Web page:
Motor fibers of the trigeminal nerve originate from their nucleus in the mid pons. They pass through Meckel's cave at the tip of the petrous bone and then under the Gasserian ganglion to emerge from the skull via the foramen ovale. The motor fibers join the mandibular division of the nerve to supply the masticatory muscles (masseter, temporalis, and pterygoids) as well as palatal, mylohyoid, and the anterior belly of the digastric muscle.

2.2.2. Conduction Studies

The trigeminal nerve's extracranial course is not suitable for the performance of motor conduction studies. Branches to masticatory muscles originate from the mandibular division soon after its exit from the foramen ovale and take short, deep trajectories to their targets. Many sensory branches are also inaccessible, but orthodromic sensory conduction studies of the supraorbital nerve have been described. Stimulation at the upper forehead elicits a sensory nerve action potential recordable at the supraorbital notch. The latency of this response is usually shorter than 1 ms, which makes it prone to distortion from stimulus artifact.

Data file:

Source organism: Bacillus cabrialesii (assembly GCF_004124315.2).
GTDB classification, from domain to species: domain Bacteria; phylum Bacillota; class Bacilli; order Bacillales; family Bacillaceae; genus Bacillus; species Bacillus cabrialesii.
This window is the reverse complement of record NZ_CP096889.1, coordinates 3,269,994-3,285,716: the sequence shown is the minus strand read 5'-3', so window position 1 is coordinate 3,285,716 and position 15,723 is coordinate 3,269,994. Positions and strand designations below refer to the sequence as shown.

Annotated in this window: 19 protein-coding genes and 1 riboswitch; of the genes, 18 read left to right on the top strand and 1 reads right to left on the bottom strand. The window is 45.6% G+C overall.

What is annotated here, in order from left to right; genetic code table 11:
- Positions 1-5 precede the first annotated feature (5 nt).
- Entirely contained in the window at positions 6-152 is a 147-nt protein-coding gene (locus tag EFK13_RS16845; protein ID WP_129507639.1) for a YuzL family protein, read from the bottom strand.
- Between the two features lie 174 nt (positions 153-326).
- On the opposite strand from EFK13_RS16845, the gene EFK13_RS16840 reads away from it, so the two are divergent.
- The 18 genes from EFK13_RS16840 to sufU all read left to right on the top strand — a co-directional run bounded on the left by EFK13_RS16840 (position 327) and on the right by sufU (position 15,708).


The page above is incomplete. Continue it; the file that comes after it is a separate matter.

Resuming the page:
2.2.3. Blink Reflex

Reflex studies provide an alternative method of assessing sensory conduction in the trigeminal nerve. Of these, the blink reflex is the most commonly used. It represents the elec-trophysiological correlate of the glabellar tap reflex. The technique involves recording responses bilaterally from orbicularis oculi after electrical stimulation of the supraorbital trigeminal branch. This produces two separate responses. The earlier response (termed R1) appears with a latency of 8 to 13 ms and is normally limited to the ipsilateral orbicularis oculi. Appearing later, and bilaterally, is the R2 response. It is temporally more dispersed, with a normal onset latency ranging from 24 to 41 ms. R2 responses recorded contralateral to stimulation have a slightly longer average latency, but the side-to-side latency difference for any single stimulation should not exceed 5 ms.